Underrated films of the summer


The summer blockbuster season has offered both good and bad escapist entertainment. Michael Bay gave us more of the same with his sexist, artless Transformers: Age of Extinction, but we also had smart and original genre fare like Jeff Gunn’s Guardians of the Galaxy.

While both of those notable movies grossed hundreds of millions of dollars at the box office, these five films snuck up on me offering quiet and thoughtful human stories amidst the chaotic explosions customary with this time of year. Here are my five favourites which were largely unseen from May to August.

The Immigrant

There is a powerfully ironic moment in The Immigrant where Ewa Cybulska (Marion Cotillard), a poor Polish immigrant, is introduced by her pimp, Bruno Weiss (Joaquin Phoenix), as the daughter of a millionaire to a group of lusting men. This is an achingly hard moment to process because we understand that Ewa came to the United States to flee war and search for the wealth that the American Dream promised but, instead, has become a lowly prostitute.

The credits rolled and I remained seated as the perplexing experience left me overwhelmed with somber emotions. I haven’t cried during a movie for a long time.

The F Word

Wallace wants to seek out Chantry for more than just sex; they are friends first and foremost. When her boyfriend moves far away for work, Chantry and Wallace try their best to remain ‘just friends’ even though Wallace is evidently enchanted by her.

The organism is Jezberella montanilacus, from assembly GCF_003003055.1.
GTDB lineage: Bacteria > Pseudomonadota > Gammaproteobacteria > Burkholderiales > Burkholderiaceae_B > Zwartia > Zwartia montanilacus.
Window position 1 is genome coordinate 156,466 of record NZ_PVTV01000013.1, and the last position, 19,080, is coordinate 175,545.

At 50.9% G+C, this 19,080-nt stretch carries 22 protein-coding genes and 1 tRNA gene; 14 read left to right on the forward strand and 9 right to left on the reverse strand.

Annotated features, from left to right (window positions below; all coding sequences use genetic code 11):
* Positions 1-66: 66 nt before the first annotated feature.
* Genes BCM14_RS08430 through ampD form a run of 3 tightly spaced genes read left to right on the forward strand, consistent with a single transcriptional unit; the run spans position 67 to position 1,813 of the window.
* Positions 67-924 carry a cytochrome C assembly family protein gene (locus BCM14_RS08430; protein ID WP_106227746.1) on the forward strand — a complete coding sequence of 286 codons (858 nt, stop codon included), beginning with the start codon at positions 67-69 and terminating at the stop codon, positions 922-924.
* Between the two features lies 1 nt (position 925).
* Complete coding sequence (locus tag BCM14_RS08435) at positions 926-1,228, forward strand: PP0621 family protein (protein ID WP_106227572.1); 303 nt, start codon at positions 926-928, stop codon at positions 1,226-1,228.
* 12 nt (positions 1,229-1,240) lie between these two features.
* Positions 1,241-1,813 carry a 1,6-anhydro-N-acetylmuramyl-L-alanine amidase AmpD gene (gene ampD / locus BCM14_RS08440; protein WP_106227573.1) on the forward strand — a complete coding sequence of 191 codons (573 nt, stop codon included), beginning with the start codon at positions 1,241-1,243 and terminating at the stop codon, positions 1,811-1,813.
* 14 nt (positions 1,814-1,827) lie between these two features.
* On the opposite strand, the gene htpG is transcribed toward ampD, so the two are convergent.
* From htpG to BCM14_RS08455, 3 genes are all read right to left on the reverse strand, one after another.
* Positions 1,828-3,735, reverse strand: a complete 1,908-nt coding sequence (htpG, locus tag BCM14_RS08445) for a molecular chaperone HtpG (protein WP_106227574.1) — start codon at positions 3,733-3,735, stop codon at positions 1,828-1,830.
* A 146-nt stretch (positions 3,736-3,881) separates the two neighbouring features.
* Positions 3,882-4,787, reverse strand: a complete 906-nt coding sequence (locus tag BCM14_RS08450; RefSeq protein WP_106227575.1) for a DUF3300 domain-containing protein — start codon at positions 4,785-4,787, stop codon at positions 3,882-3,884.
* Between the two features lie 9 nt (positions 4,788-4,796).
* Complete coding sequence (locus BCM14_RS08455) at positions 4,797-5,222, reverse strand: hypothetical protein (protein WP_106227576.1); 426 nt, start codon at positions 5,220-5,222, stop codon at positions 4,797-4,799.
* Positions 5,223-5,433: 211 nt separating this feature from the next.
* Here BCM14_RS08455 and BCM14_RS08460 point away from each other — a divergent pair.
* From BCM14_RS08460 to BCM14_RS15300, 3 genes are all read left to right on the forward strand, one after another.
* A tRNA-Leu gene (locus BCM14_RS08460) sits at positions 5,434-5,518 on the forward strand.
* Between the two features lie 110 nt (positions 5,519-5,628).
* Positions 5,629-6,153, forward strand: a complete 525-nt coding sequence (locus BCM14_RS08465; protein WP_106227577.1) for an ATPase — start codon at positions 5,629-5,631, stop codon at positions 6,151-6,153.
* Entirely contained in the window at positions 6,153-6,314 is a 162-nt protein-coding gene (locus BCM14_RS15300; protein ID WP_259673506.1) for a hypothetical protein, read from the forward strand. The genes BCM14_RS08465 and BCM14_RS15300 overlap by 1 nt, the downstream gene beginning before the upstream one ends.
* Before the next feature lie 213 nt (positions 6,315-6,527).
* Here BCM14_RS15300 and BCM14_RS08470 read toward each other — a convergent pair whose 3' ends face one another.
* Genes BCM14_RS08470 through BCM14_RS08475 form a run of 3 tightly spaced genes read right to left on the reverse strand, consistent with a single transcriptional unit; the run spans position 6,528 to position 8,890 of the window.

The F Word is a beguiling romantic comedy that had me smiling, laughing, and sobbing at all the right moments because of the attention to the characters’ dimensions and integrity.


An enigmatic band, led by Frank, who perpetually wears a paper-mache head, arrives to do a concert. The keyboardist who is crazy and suicidal is replaced by a boring middle class man named Jon Burroughs. Jon wants to put himself through the ‘hell’ of recording an album with these messed up people to find his ‘abusive childhood’ — the thing he can use to inspire great music.

On the surface Frank looks like it has merely the pleasures of a bad American Idol audition but soon enough a dark storm of shocking issues emerge and this comedy becomes darker than I imagined.

The Zero Theorem

Christoph Waltz’s character, Qohen Leth is working on proving some arbitrary equation that will somehow show that everything in life is meaningless: the zero theorem. Qohen waits for a call from God — a literal phone call to give his life meaning and purpose. God never phones.

This is among the saddest films I have ever seen, not because it made me cry or moved me to the point of depression, but because its nihilistic worldview encompasses everyone’s life. You are worth zero, zilch, nada!

Life Itself

“The cinema is a machine for empathy,” Roger Ebert once proclaimed. I think he would have adored Life Itself — a moving and funny documentary that takes excerpts of his memoir and blends them together with interviews from people who knew him in different stages of his life. The film takes place at the end of Ebert’s life, with much of the focus on his cancer treatment and daily struggles in the hospital.

Life Itself is simultaneously accessible and subversive. Director Steve James could have easily idealized Ebert and held him up on a pedestal but instead he looks unflinchingly at the entire picture, including his faults and his struggles.